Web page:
"Robots" has a plot that centers on the availability of spare parts, and uses a lot of them itself, borrowed from other movies. There's a little of "The Wizard of Oz" in the character of Big Weld (Mel Brooks), who does a TV program extolling the virtues and perfection of his vast corporation, but does not seem findable when Rodney visits Big Weld headquarters. Nor are Big Weld's executives interested in Rodney's inventions.
The company is being run day-to-day by Phineas T. Ratchet (Greg Kinnear), who is uninterested in improving the product because a perfect product would be bad for sales. "Upgrades! That's how we make the dough!" he explains, sounding like a consumer electronics executive. By the time this movie comes out on DVD, there will be two competing and incompatible DVD-HD systems in the marketplace, which will suit Phineas T. Ratchet just fine, since whichever one you buy, you should have bought the other one, and he will manufacture both.
Phineas is dominated by his mother, Madame Gasket, voiced by Jim Broadbent. Yes, Jim Broadbent, but reflect that in a robot society the genders are elements of design, not function. If you have a screwdriver and swappable attachments, you can come out of the closet as whatever you feel like. Madame Gasket's master plan is to create a shortage of spare parts, so that robots will have to be replaced, instead of being indefinitely repaired like a 1959 Chevy in Havana.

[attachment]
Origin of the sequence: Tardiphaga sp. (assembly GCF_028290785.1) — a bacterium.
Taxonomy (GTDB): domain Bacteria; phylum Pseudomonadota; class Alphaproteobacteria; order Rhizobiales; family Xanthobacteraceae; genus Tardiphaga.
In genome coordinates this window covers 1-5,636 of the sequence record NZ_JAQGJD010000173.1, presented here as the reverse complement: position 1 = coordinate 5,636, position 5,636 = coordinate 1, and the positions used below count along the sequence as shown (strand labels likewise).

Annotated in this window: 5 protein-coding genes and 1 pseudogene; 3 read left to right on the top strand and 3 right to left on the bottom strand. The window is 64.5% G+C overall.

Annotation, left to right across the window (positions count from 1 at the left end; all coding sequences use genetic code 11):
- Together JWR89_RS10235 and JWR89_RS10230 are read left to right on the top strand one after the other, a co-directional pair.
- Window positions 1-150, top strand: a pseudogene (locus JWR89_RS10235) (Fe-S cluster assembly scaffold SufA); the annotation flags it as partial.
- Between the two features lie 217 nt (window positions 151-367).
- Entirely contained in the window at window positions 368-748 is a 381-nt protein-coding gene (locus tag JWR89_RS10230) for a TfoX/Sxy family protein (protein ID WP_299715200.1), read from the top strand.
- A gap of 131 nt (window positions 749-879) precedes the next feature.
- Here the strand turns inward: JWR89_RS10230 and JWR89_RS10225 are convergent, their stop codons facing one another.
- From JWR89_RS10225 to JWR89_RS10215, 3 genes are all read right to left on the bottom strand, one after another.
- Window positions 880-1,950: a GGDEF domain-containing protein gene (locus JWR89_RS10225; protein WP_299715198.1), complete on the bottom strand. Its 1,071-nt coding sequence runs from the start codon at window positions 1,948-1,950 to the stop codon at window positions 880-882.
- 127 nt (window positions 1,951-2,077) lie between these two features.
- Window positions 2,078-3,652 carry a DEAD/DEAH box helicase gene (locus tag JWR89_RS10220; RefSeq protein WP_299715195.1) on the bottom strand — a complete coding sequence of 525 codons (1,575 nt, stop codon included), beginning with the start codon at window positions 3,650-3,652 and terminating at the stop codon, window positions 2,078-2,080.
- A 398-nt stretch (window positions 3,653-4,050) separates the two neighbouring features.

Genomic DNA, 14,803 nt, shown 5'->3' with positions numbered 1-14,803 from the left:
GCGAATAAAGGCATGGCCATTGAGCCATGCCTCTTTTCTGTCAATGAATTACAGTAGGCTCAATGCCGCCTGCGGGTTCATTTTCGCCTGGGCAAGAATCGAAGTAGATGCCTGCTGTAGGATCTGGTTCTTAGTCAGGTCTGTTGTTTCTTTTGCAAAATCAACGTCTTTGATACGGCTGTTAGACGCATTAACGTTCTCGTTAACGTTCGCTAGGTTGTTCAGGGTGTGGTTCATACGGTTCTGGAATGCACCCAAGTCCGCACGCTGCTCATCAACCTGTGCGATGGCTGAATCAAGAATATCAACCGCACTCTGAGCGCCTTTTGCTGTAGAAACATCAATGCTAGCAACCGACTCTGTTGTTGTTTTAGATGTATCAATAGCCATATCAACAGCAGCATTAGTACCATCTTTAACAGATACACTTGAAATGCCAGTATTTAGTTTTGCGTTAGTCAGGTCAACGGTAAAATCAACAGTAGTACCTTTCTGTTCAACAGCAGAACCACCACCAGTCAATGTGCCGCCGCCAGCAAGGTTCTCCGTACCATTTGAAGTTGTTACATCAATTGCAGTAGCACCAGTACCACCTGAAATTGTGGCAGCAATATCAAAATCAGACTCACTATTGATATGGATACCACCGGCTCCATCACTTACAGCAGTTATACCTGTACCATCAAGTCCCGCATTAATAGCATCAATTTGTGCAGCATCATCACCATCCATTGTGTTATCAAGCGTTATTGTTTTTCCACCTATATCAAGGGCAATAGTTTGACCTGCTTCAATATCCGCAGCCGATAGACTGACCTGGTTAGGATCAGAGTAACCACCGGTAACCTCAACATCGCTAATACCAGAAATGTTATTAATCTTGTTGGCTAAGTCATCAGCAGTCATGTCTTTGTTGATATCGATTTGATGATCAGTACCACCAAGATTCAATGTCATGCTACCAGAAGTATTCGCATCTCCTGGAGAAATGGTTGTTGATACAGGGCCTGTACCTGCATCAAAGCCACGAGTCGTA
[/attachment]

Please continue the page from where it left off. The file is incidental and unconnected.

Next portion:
Rodney now meets a sexpot, or would that be an oilpot, named Cappy (Halle Berry), who serves as his guide to some of the secrets of Robot City. She looks great, but of course in a robot society everybody has had some work done. She becomes his sidekick in an invasion of Big Weld headquarters, which leads to a confrontation with the Weld himself.
I have observed before that giant corporations have replaced Nazis as dependable movie villains. Phineas T. Ratchet, who plans an inside takeover of Big Weld's empire, is obviously a student of the theories of conspicuous consumption and planned obsolescence. Such truths of human marketing would presumably have no place in the logical world of robots, but perhaps somewhere in the dim prehistory of Robot City there were human programmers, who added a few lines of code to make the robots endearingly greedy, selfish and wasteful.
Darwinian processes seem irrelevant in robot society, since as nearly as I can tell every robot is a unique example of intelligent design, including Aunt Fanny (Jennifer Coolidge), whose enormous derriere would no doubt confer an evolutionary advantage not immediately apparent, if robots reproduced according to the laws of DNA instead of the whims of manufacturers and repairmen. Imagine going to the garage after a breakdown and asking, "How long will it be before I can get myself back?"
Matt Zoller Seitz reviews and reflects upon Jesse Eisenberg's New Yorker piece about film critics.
An article about Spike Lee's Honorary Oscar at the 2015 AMPAS Governors Awards.